Diagnosis: possible; challenging, yes, but never say impossible


Never underestimate the power of the human brain because it will astound and confound you. I just saw a repeat episode of 60 minutes which focused on the life and work of Apple co-founder Steven Jobs. But it was the story after the interview with Jobs that peaked my interest because it showed that one of Apple’s signature devices, the I-pad, had helped people living on the autism scale gain a sense of independence that many would have never imagined for them.

There  was a picture of a brain of a Temple Grandin, a woman who is on the autism spectrum compared with someone who was not on the spectrum and the difference was impressive. Temple is a very intelligent woman with many accomplishments in spite of the picture her brain presents. The 60 Minutes story included a young man who is able to communicate  his wants and desires successfully. There were  other young people whose vocabularies were hidden behind a wall of non-speech who were now finding their voices.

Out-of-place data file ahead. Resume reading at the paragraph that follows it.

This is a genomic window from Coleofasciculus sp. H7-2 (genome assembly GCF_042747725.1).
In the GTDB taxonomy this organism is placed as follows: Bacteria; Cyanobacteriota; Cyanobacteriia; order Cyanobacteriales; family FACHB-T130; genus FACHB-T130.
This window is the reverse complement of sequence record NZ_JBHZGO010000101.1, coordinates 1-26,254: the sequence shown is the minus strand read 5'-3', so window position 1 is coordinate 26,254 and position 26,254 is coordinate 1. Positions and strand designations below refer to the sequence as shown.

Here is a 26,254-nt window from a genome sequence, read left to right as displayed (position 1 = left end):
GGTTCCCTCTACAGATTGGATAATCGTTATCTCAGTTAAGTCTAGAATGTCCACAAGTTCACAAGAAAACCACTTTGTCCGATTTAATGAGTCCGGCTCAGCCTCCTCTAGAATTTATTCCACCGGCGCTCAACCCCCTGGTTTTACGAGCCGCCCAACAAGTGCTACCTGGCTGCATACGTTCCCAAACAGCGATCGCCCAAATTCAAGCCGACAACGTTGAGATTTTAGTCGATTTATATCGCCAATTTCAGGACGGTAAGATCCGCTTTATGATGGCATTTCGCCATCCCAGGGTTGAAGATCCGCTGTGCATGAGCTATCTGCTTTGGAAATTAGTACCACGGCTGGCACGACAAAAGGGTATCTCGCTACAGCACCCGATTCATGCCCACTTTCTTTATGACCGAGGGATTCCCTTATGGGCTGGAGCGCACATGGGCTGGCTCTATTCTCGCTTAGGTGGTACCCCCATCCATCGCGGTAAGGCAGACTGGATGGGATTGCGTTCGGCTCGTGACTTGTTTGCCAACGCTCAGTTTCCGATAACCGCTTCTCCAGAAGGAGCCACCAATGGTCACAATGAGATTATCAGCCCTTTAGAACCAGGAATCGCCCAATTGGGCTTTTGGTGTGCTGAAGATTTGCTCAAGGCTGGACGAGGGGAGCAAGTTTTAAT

The diagnosis still remains but because we keep looking for answers, it no longer limits people on the spectrum the way that it used to. I’m encouraged and optimistic. I have a nephew on the spectrum and I liked the struggle with this order to the fight that people have with mental illness. The diagnosis of schizophrenia or other disorders can present challenges but it should never tell us to abandon all hope. Not as long as our brains are active.

The story interested me on a personal level because my nephew has a son who is on the autism spectrum. I sent a note to my sister, his mother, to ask whether my nephew has an I-Pad. I can remember reading about something called facilitated communication used to help break through barriers. But nothing spoke about the possibility of using computers. I am hoping that by republishing this blog entry I will hear stories from people about I-pads and other technologies being used to assist people overcome their challenges.

 

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